Alexei Navalny, the jailed Russian opposition leader, has vowed to continue fighting despite a court ruling banning his entire movement, saying he is supported by millions of Russians who will continue to fight against the corrupt regime of President Vladimir Putin.
The landmark move marks the Kremlin’s most daring attempt to shake off any major opposition ahead of September’s parliamentary elections, where Mr. Putin’s ruling United Russia party is expected to fight for a majority.
In a hearing that lasted nearly 1 p.m. and ended around midnight on Wednesday, a Moscow court upheld a lawsuit aimed at filing Mr. Navalny’s Anti-Corruption Foundation and its regional network – the main one opposition force in Russia – as an extremist organization.
This designation means that Mr. Navalny and anyone associated with his organization risk being sentenced to 10 years in prison for “extremist activity” and puts them on an equal footing with Al Qaeda.
“We are not a name or an office. We are a group of people who bring together and coordinate Russians who oppose corruption, stand up for independent courts and equality before the law, “Navalny said in a message from prison, where he is currently serving.
” We are millions. You are one of them. As long as you’re here, we’re not going anywhere.
“This is our country and we have no other,” the 45-year-old said in an Instagram post.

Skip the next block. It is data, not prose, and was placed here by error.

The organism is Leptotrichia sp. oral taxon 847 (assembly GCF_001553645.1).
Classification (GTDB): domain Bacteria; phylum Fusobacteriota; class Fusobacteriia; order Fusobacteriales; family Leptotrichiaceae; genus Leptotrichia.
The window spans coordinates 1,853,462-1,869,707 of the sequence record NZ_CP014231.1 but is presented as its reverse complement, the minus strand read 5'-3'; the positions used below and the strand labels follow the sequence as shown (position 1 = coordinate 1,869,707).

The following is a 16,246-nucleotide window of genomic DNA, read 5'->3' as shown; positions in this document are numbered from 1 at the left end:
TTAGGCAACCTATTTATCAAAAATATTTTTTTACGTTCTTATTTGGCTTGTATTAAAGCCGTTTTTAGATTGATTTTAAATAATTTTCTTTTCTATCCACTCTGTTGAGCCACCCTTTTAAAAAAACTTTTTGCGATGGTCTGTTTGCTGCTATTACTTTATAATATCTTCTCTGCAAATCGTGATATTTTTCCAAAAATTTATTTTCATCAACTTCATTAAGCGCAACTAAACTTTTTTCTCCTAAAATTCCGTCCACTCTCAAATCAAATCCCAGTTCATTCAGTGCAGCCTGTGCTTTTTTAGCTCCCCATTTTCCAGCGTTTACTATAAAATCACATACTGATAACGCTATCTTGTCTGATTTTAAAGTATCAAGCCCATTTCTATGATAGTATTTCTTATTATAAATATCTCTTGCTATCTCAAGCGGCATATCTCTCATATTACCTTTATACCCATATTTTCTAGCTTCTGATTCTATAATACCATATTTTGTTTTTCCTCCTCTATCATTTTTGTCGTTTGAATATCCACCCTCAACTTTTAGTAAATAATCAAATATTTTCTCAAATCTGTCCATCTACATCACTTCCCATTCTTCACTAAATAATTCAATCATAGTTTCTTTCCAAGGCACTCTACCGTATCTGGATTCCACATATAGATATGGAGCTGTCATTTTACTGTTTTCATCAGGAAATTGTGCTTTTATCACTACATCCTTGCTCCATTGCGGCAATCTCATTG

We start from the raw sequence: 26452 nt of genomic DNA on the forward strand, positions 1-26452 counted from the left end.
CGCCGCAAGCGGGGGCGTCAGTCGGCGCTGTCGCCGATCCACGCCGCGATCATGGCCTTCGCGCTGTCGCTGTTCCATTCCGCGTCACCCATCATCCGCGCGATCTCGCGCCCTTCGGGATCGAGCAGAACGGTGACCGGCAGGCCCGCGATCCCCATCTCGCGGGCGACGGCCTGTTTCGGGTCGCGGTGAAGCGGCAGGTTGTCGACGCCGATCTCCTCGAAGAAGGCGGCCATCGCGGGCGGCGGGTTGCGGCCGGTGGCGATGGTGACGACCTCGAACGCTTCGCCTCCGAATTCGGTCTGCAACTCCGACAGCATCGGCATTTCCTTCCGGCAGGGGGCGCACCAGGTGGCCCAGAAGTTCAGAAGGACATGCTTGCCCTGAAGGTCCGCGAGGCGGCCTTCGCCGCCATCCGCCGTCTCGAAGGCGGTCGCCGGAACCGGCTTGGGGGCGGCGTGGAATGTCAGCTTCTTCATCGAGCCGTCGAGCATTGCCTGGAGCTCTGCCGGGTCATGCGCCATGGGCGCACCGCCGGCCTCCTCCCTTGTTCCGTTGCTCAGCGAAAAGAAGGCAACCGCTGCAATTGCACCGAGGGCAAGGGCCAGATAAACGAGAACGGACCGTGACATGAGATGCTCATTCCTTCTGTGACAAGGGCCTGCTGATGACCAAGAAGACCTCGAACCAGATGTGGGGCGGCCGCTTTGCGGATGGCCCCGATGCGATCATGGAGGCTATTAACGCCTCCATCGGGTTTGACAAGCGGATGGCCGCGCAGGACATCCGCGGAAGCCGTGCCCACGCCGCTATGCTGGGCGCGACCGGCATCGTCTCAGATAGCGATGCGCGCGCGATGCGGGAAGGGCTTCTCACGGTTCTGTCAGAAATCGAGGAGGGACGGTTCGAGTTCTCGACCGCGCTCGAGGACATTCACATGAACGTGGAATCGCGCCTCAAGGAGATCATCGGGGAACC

The Navalny movement said it would appeal the decision.
“We woke up, smiled with destructive intent and knowing that we are a ‘danger to society’, we will continue to fight corruption!” the Anti-Corruption Foundation (FBK) wrote on Twitter in response to the late-night ruling by the Moscow City Court.
The extremism case was first reported in April and Mr Navalny’s extensive regional network withdrew as the hearings began.
Several of his staff have since left the country due to pressure and intimidation, but others have vowed to continue fighting.
“The only way to interpret this decision is this: Vladimir Putin is afraid of me and my colleagues,” Violetta Grudina, who led Navalny’s team in the arctic city of Murmansk, told the Telegraph.
“I will wear this label with pride. I only feel hatred and disgust towards Putin and his accomplices. “
Despite constant harassment from the authorities, Ms Grudina, whose office windows were knocked down in April, is running in the September municipal elections as an independent candidate.
Some even scoffed at the decision.
“I woke up an extremist and got to work this morning. I don’t feel any different, ”tweeted Grigory Alburov, who was behind some of Mr. Navalny’s biggest official corruption investigations.
“I told my wife this morning that I am an extremist now and that I have the right to be mean. She said, ‘No you’re not.’ What was it used for then? said Ivan Zhdanov, head of the now defunct Anti-Corruption Foundation.
The European Union condemned the court ruling on Thursday, calling it a last-ditch effort to “suppress” Russian opposition.
“It is an unfounded decision which confirms a negative pattern of systematic repression of human rights and freedoms enshrined in the Russian constitution,” EU foreign policy chief Josep Borrell said in a statement on behalf of the 27 Member States.
British Foreign Secretary Dominic Raab previously called the move “perverse” and “kafka-esque”, while the United States called on Moscow to end the crackdown and release Navalny.
President Joe Biden has vowed to raise the human rights issue with Mr. Putin when the two meet next week for a summit in Geneva.